That was my last night, spent alone

 

(I’m SO SORRY for being months late with this. There really is no excuse.)

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Korea: Day 19 (Monday, August 1, 2011)

Wow, It’s Friday, and yet I haven’t even done Monday. That shows how neglectful I am. I’ll have probably forgotten a lot of detail by now, but I still want to outline what I did.

Monday was our last morning at Jungwon. I woke up early to get a tour of the (emptied out) place. I was almost done when the camera died, so I had to make a 30-minute detour to try and find the charger. I eventually gave up and decided to finish the rest of the tour on my phone (which is still HD, but now the video balance will be inconsistent).We had our last breakfast (rice and something or other) together in the cafeteria; the same as every other meal we’d shared together. Then came the time to load up the busses.

We all hopped in a charter bus (Korean Style, it felt cozier, homelier, and had better AC). It was here that we said good-bye to some counselors, and a multitude of hugs and photos ensued; all while our poor bus driver struggled to fit all of our bags into the bus. A significant percentage of the counselors and CIs came with us, as they were leaving straight out of Seoul to the airport or lived there. There was about a 2 ½ hour drive to Seoul, which I occupied by lounging, reading a quite well-done Batman graphic novel, and napping. Then: we were there. We weren’t in Goesan anymore.

We all piled out of the bus, said good bye to Jenna and Olenka (not one for sentimental feelings, I discovered amusingly enough), and walked to the hotel. It was technically a Best Western ‘Premiere’, but was intact earlier a really well-known and loved Korean hotel that was bought out by Best Western. It was far nicer than any other Best Western that I’ve ever visited. I did discover one annoyance with the way the rooms were set up: you couldn’t turn on the bathroom light without the key. That wasn’t an issue unless your roommate had the only key.

After we left the hotel, we received T-Money cards (sounds pretty cool, doesn’t it?). These cards were used for the subway and for busses. They way that they work is pretty cool; as long as they’re in the vicinity of the scan area, they work. Therefore, you can keep them in a wallet and simply scan them and have the money taken off. Very nice. It keeps lines moving much, much faster. This was my first time (that I can remember) taking a subway in a city. Man, was it cool. The system in Seoul is probably the most efficient in the world. It Just Works©.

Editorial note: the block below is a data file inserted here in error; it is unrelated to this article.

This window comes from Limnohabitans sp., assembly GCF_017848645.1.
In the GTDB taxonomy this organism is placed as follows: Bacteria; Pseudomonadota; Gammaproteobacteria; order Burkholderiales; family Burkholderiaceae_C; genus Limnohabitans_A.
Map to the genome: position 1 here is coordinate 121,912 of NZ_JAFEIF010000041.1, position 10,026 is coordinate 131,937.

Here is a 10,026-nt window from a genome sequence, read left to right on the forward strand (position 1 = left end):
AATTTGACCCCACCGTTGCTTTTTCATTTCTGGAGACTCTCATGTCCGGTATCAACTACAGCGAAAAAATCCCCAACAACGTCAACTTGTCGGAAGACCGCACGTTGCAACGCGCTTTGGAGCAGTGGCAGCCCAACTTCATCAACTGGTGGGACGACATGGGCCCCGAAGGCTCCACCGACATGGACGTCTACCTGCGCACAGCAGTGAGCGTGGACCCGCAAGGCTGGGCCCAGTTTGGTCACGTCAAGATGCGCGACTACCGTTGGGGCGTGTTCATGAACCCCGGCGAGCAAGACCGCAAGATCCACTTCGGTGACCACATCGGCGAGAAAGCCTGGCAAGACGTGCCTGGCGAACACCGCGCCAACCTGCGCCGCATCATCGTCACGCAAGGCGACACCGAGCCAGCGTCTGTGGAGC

We got off… somewhere else and went to a market street (different from the street market in Goesan; this one had buildings and established stores). We first ate lunch at this pretty legit restaurant, and afterwards we got to shop for an hour or so. I ended up getting chopsticks for the family and myself, and one keychain. I also tried looking for glasses, but I didn’t find a good store. I was probably going to go to the one that I found by our hotel…

Then, we had Taekwondo (again). Except this time, we weren’t getting trained by some small shrimp in Goesan. This guy was on the national team. He was probably one of the top 25 Taekwondo masters in the world. You wouldn’t have guessed from his gym though; It was the 4th floor in some random building in the heart of Seoul. But in order to get to the good stuff (like kicking through wood), I had to stretch first. Need I riming you about my inflexibility? Best part of Taekwondo: I learned an entire form and got to punch through a piece of wood with ‘procrastination’ written on it. It was supposed to ‘break’ that habit within me… but just look how long it took me to post this. Eddie, who is a blue belt and was my partner, nearly killed me though. He accidentally hit my hand multiple times.

Shopping! We went to the premier shopping district after we left Tae Kwon Do, and it was fun-ish. I didn’t really get to buy anything, and the one belt that I was going to buy I ended up returning. There was also a mess concerning the correct time to meet back (especially on Brandon’s part), so we ended up wasting a lot of time there.